Referring to FIGS. 3, 4 and 5, in some embodiments of the invention, the current source 110 may be formed from a current mirror that is coupled to the regulator current reference generator 96 (FIG. 3). More specifically, in some embodiments of the invention, this current mirror is formed from p-channel metal-oxide-semiconductor field-effect-transistors (PMOSFETs) 170 and 172 (FIG. 5) and have their source-to-drain paths coupled between the VSUP supply line and the node 108. More particularly, in some embodiments of the invention, the source of the PMOSFET 170 is coupled to the VSUP supply line, and the drain terminal of the PMOSFET 170 is coupled to the source terminal of the PMOSFET 172. The drain terminal of the PMOSFET 172, in turn, is coupled to the node 108. The source-to-gate voltage of the PMOSFET 170 is identical to the source-to-gate voltage of a PMOSFET transistor 160 of the generator 96. Thus, IREF1 current that flows through the source-drain-path of the PMOSFET 170 is proportional to the source-to-drain current that flows through the PMOSFET 160. The current may be scaled by varying the relative aspect ratios of the PMOSFETs 160 and 170.

Referring to the more specific details of the current generator 96, the source terminal of the PMOSFET 160 is coupled to the VSUP supply line, and the drain terminal of the PMOSFET 160 is coupled to the source terminal of a PMOSFET 162. The drain terminal of the PMOSFET 162, in turn, is coupled to the gate terminal of the PMOSFET 160; and the gate terminal of the PMOSFET 162 is coupled to the gate terminal of the PMOSFET 172. In some embodiments of the invention, a resistor 164 is coupled between the drain terminal of the PMOSFET 162 and the drain terminal of an NMOSFET 166. The gate terminal of the PMOSFET 162 is also coupled to the drain terminal of the NMOSFET 166. The NMOSFET 166 serves as a cascode transistor and receives the VC reference voltage in some embodiments of the invention. As depicted in FIG. 5, in some embodiments of the invention, the source terminal of the NMOSFET 166 is coupled to the drain terminal of an NMOSFET 168. The source terminal of the NMOSFET 168, in turn, is coupled to ground. Additionally, the gate terminal of the NMOSFET 168 may receive a reference voltage (called “VR1”) that establishes the IREF1 current from the current source 110. Thus, other embodiments are possible and are within the scope of the appended claims.

It is noted that FIG. 5 depicts one of many possible embodiments for the current source 110. Thus, other embodiments are possible and are within the scope of the appended claims.

Still referring to FIG. 5, in some embodiments of the invention, the buffer 104 may be formed from PMOSFETs 140 and 142 that have their source-to-drain paths coupled between the VSUP supply line and ground. More specifically, in some embodiments of the invention, the source terminal of the PMOSFET 140 is coupled to the VSUP supply line, and the drain terminal of the PMOSFET 140 is coupled to the input terminal 105 of the transconductance amplifier 100. The source terminal of the PMOSFET 142 is also coupled to the input terminal 105; and the drain terminal of the PMOSFET 142 is coupled to ground.

For purposes of establishing a bias current through the buffer 104, in some embodiments of the invention, the gate terminal of the PMOSFET 140 is coupled to the gate terminal of a PMOSFET 196 of the output stage current reference generator 90. Because the source-to-gate voltage of the PMOSFET 140 is the same as the source-to-gate voltage of the PMOSFET 196, the bias current in the buffer 104 is scaled to the current that flows through the source-to-drain path of the PMOSFET 196. The current may be the same if the aspect ratios of the PMOSFETs 140 and 196 are the same. However, current scaling may be employed by varying the aspect ratios of the PMOSFETs 140 and 196.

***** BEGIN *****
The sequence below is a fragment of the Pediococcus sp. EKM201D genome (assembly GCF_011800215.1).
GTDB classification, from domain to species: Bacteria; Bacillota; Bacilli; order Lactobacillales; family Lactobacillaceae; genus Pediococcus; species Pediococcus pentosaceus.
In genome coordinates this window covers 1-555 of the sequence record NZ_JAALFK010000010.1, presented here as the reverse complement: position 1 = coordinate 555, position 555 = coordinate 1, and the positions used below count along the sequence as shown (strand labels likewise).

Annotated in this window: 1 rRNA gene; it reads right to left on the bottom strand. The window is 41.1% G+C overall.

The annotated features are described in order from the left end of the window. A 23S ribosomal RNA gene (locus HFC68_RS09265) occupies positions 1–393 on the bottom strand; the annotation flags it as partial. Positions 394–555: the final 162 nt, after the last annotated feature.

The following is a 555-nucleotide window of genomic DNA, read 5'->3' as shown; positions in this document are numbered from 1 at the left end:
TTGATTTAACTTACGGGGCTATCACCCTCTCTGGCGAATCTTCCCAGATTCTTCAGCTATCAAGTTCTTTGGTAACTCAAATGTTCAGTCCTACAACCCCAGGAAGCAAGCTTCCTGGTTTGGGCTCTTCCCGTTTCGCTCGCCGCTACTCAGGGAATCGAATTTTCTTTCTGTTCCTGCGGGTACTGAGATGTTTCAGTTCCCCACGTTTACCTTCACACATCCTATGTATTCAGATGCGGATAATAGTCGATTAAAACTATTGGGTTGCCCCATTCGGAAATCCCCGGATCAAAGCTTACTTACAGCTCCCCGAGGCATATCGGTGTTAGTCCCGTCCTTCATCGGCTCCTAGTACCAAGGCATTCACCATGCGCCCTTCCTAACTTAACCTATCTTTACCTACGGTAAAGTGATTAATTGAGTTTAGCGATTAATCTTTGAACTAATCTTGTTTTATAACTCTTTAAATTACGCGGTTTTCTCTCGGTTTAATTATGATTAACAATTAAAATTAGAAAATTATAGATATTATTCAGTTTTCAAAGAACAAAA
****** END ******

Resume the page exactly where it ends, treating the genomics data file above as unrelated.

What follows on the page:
As shown in FIG. 5, in some embodiments of the invention, the output stage current reference generator 90 includes another PMOSFET 194 that has its source terminal coupled to the drain terminal of the PMOSFET 196. Furthermore, the source and gate terminals of the PMOSFET 196 are coupled together as are the gate and drain terminals of the PMOSFET 194. The drain terminal of the PMOSFET 194 is also coupled to the drain terminal of an NMOSFET 192. The NMOSFET 192 is a cascode transistor that receives the VC reference voltage at its gate terminal in accordance with some embodiments of the invention. Furthermore, the source terminal of the NMOSFET 192 may be connected to the drain terminal of another NMOSFET 190. The source terminal of the NMOSFET 190 is coupled to ground. As depicted in FIG. 5, the gate terminal of the NMOSFET 190 receives a reference voltage (called “VR2”) for purposes of establishing the current that flows through the PMOSFET 196 (and thus, may appear in various scaled versions in the buffer 104 as well as the open loop output stages 74).

Referring to FIG. 6, in some embodiments of the invention, the open loop output stage 74 may be a replica of the buffer 104. More specifically, the open loop output stage 74 may include a PMOSFET 280 that has its source terminal coupled to the VSUP supply line and its drain terminal coupled to the output terminal 76 of the stage 74. The gate terminal of the PMOSFET 280, in turn, may be coupled to the gate terminal 141 of the PMOSFET 196 of the current reference generator 90. Thus, depending on the relative aspect ratios between the PMOSFETs 280 and 196 (see FIG. 5), the bias current of the open loop output stage 74 may be exactly the same or a scaled version of the current established by the generator 90.